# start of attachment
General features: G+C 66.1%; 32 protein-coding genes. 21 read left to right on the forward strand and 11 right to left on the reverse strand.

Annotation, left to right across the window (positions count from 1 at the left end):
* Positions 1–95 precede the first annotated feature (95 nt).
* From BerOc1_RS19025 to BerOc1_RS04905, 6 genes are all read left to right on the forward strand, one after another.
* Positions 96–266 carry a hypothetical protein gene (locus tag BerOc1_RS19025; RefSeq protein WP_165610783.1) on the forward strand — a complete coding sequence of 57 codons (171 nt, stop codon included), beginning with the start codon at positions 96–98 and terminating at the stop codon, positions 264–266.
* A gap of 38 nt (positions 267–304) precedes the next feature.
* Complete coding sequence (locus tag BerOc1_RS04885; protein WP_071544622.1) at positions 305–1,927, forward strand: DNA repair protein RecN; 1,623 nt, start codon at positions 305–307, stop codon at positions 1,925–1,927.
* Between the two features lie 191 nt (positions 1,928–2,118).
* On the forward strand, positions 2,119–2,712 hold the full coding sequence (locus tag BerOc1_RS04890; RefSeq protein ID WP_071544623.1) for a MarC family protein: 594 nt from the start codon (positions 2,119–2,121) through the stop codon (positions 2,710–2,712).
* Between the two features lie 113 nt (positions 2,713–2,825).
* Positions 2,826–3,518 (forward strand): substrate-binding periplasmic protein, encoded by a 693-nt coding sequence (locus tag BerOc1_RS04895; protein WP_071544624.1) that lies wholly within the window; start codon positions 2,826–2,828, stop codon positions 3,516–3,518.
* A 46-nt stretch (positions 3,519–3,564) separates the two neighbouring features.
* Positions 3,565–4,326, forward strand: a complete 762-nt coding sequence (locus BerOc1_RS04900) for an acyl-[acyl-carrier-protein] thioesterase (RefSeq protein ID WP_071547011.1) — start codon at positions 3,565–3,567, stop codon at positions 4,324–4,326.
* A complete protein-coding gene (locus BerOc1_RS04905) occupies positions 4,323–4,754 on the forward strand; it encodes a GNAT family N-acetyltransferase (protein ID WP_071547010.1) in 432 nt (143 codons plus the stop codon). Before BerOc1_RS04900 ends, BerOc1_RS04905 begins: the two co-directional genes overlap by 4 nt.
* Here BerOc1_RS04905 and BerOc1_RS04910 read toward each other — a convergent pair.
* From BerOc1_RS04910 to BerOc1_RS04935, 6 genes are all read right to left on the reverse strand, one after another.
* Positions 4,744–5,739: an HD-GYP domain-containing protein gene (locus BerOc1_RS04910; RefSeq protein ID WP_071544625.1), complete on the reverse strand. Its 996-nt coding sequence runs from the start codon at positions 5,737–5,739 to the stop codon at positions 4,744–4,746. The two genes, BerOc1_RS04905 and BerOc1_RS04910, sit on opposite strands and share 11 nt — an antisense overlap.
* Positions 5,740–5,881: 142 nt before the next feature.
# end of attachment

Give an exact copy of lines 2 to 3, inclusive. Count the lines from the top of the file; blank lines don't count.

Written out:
Annotation, left to right across the window (positions count from 1 at the left end):
* Positions 1–95 precede the first annotated feature (95 nt).